Also Canadians who do much traveling or U.S. business should open U.S. dollar accounts and look into obtaining U.S. dollar credit cards.

Investors should generally open U.S. dollar accounts for their U.S. investments. This is not possible in RRSP accounts. But you may be able to use money in a U.S. dollar money market fund inside an RRSP and the broker may not charge conversion fees when buying and selling U.S. stocks using the funds in the U.S. dollar money market fund. TD Waterhouse allows this, although it has to be done by phone rather than online.

You May be Richer Than You Think

American investors who invested in Canada are enjoying tremendous gains from the higher Canadian dollar.

In contrast Canadians who invested in U.S. stocks have been hurt by the rise in the Canadian dollar. It’s undeniable that they would have been better off to have (against almost all advice) stuck to 100% Canadian investments only. In my view, it was indeed absolutely prudent to invest some funds in the U.S. even though hindsight says it was a bad move.

But I would argue that Canadians investors have also benefited greatly from the rise in the Canadian dollar.

All of your Canadian net worth that used to be worth as little as 62 cents on the dollar in the United States in now worth fully 100 cents on the dollar. This is no small point.

It has been over 30 years since a Canadian could trade in their money for U.S. dollars at parity or higher.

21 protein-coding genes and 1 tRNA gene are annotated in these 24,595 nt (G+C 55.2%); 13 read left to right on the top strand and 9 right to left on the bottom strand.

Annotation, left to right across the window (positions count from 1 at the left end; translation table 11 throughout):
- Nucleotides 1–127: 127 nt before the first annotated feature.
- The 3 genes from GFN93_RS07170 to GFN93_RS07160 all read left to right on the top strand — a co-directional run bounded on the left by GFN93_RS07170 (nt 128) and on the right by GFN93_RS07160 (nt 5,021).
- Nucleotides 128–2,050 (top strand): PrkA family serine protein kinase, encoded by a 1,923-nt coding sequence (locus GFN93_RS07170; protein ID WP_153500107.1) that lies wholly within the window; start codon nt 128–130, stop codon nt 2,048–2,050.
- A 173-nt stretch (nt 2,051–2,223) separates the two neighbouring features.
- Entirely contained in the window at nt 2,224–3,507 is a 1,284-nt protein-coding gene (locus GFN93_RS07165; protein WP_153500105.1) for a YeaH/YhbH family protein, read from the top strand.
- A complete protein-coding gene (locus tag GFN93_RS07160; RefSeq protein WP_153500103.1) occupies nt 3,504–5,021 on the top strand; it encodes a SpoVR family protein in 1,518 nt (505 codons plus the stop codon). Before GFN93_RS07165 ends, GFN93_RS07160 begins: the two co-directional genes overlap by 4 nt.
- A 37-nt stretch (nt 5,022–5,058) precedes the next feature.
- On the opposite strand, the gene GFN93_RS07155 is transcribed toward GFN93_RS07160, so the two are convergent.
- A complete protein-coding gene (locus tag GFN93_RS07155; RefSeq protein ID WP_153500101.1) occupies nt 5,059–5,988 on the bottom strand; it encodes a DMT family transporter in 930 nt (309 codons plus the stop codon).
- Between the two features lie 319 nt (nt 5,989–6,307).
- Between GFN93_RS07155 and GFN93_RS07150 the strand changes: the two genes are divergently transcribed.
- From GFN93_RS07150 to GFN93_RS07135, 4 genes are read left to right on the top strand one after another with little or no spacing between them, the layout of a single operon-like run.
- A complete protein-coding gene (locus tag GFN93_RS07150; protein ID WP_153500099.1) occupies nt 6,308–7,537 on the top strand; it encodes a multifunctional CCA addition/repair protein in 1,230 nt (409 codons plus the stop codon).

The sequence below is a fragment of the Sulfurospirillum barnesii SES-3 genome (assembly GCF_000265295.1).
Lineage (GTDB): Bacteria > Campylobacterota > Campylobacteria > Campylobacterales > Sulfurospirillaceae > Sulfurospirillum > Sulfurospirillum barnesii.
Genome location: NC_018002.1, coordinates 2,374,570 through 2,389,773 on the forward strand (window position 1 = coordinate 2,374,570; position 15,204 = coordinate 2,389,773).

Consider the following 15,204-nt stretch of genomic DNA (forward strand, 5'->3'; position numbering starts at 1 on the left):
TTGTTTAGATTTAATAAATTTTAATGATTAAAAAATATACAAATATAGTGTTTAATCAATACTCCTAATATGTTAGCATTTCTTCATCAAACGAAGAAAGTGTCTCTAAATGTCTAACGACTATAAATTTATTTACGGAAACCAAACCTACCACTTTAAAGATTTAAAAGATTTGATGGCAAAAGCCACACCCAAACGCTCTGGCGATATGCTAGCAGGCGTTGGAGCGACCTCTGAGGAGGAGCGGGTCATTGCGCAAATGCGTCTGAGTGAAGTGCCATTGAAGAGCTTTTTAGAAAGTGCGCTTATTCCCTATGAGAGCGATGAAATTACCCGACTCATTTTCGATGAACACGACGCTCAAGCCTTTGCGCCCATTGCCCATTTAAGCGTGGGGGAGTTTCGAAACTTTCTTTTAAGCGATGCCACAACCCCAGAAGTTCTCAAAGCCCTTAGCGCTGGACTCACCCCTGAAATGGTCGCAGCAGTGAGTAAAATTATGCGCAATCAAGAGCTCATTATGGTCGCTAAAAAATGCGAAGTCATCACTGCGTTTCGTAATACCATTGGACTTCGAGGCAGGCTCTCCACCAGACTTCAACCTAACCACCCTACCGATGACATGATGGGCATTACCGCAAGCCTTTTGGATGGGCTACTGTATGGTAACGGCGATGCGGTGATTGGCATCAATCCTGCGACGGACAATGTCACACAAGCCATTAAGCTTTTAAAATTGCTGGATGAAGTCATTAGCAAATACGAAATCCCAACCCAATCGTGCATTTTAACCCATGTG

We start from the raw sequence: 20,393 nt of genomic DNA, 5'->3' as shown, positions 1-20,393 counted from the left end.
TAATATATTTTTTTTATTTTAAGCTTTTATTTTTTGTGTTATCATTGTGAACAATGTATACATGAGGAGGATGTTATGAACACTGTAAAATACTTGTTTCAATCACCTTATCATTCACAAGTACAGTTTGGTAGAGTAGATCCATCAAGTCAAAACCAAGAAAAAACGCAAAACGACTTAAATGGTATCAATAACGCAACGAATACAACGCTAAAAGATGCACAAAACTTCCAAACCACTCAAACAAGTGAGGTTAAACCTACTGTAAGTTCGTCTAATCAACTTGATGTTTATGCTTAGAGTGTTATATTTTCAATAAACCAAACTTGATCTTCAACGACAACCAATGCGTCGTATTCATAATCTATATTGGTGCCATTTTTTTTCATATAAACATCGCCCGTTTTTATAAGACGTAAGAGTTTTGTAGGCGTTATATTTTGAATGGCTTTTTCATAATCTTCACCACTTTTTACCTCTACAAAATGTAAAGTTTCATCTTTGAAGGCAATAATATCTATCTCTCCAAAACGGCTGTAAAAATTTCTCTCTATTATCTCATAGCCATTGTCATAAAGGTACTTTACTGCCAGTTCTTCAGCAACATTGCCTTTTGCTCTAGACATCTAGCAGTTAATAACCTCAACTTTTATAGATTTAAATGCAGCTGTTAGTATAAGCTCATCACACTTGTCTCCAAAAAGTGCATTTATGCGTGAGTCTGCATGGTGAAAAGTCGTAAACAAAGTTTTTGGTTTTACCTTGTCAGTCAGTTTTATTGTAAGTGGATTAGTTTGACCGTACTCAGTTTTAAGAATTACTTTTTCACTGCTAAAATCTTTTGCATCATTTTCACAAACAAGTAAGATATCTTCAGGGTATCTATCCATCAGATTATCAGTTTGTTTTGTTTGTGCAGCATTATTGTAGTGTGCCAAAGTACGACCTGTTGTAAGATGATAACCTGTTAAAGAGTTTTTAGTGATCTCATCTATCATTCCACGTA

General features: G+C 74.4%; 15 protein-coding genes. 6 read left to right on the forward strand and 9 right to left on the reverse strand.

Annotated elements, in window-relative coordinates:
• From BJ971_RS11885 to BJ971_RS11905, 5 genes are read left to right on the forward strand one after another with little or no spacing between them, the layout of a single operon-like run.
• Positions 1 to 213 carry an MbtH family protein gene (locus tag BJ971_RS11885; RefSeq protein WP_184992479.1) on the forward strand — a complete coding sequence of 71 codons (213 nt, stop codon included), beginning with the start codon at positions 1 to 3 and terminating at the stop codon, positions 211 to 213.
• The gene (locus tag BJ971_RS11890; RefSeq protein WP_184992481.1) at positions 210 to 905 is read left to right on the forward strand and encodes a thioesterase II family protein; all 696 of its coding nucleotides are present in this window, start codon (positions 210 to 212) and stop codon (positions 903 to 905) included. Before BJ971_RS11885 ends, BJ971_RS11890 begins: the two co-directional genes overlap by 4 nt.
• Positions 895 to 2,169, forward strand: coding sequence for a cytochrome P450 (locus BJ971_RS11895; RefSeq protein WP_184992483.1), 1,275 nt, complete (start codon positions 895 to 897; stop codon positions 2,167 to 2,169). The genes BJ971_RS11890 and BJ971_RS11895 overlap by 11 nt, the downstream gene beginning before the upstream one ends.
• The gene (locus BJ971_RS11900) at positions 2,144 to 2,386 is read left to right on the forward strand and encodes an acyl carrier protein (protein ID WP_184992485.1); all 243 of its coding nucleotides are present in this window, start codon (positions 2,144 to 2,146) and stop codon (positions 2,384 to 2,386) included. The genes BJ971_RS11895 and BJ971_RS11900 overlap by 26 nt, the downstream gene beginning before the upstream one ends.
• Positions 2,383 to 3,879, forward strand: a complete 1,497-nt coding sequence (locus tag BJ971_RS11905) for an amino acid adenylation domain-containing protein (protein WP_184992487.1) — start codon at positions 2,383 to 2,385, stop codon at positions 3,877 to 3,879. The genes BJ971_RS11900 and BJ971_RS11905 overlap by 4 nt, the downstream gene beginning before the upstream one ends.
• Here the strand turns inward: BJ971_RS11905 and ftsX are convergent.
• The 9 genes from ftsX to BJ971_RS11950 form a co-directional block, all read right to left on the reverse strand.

A given amount of income or wealth in Canadian dollars has risen over 50% in U.S. dollar terms since the lows reached around the start of 2003. Most Canadians will at some point vacation in the U.S., almost all will buy products imported from the U.S., and many will retire to the U.S. at least for winters.

The cost of U.S. vacations for Canadians is down dramatically. The cost of many imports from the U.S. are down dramatically (or soon will be as competition and cross-broader shopping) forces import prices down in Canada.

The cost of a U.S. vacation home in Canadian dollars is down over 15% in 2007 due to exchange rates and that is on top of price declines that are happening in the U.S.

Any Canadian that is considering moving to the U.S. will enjoy a large increase in the value of any financial assets that are being transferred into U.S. funds.

The bottom line is that when a Canadian’s income and net worth rises 50% in U.S. dollars that is a very big deal and so Canadians may indeed be richer than they think.

Can’t Beat This Stock Market Down With a Stick?

There are a number of Sticks and Hammers that are putting downward pressure on the stock market:

  • Mortgage defaults are rising and are expected to keep rising in the U.S. for the following main reasons: Large mortgages were issued to people to buy houses at inflated prices, with none money down, and (most incredibly) based on “stated” (but not verified) income. These mortgages are also know as “liar loans”. Even larger mortgages were issued to people at incredibly low “teaser” rates and the lenders crossed their fingers and hoped that the borrowers would be able to afford the much higher payments after these mortgages “re-set” to much higher rates after several years (which they are now doing). These mortgages were then packaged up and sold to corporations and investors as safe investments. As the borrowers start to default en-mass there is an ugly domino affect that spreads the losses around.